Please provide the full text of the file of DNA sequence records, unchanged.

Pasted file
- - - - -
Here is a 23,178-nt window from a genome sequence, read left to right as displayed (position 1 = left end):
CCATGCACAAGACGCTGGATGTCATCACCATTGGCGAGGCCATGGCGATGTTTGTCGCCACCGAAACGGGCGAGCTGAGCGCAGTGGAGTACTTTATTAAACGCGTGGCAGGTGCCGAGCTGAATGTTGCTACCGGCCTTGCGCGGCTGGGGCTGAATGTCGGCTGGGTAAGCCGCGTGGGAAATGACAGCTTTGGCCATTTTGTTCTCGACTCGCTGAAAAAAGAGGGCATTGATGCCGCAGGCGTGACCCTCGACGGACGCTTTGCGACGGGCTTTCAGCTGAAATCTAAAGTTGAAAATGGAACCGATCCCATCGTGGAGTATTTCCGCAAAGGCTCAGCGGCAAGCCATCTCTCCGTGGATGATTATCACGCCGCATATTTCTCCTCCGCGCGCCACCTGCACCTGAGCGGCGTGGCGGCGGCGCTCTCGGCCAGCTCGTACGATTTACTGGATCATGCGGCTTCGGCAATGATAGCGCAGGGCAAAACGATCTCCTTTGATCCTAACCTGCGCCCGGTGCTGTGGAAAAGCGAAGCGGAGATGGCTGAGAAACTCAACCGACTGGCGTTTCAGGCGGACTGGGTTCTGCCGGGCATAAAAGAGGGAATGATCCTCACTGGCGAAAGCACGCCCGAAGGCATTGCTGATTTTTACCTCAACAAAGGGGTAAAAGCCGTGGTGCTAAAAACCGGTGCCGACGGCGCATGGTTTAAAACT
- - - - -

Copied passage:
Here is a 23,178-nt window from a genome sequence, read left to right as displayed (position 1 = left end):
CCATGCACAAGACGCTGGATGTCATCACCATTGGCGAGGCCATGGCGATGTTTGTCGCCACCGAAACGGGCGAGCTGAGCGCAGTGGAGTACTTTATTAAACGCGTGGCAGGTGCCGAGCTGAATGTTGCTACCGGCCTTGCGCGGCTGGGGCTGAATGTCGGCTGGGTAAGCCGCGTGGGAAATGACAGCTTTGGCCATTTTGTTCTCGACTCGCTGAAAAAAGAGGGCATTGATGCCGCAGGCGTGACCCTCGACGGACGCTTTGCGACGGGCTTTCAGCTGAAATCTAAAGTTGAAAATGGAACCGATCCCATCGTGGAGTATTTCCGCAAAGGCTCAGCGGCAAGCCATCTCTCCGTGGATGATTATCACGCCGCATATTTCTCCTCCGCGCGCCACCTGCACCTGAGCGGCGTGGCGGCGGCGCTCTCGGCCAGCTCGTACGATTTACTGGATCATGCGGCTTCGGCAATGATAGCGCAGGGCAAAACGATCTCCTTTGATCCTAACCTGCGCCCGGTGCTGTGGAAAAGCGAAGCGGAGATGGCTGAGAAACTCAACCGACTGGCGTTTCAGGCGGACTGGGTTCTGCCGGGCATAAAAGAGGGAATGATCCTCACTGGCGAAAGCACGCCCGAAGGCATTGCTGATTTTTACCTCAACAAAGGGGTAAAAGCCGTGGTGCTAAAAACCGGTGCCGACGGCGCATGGTTTAAAACT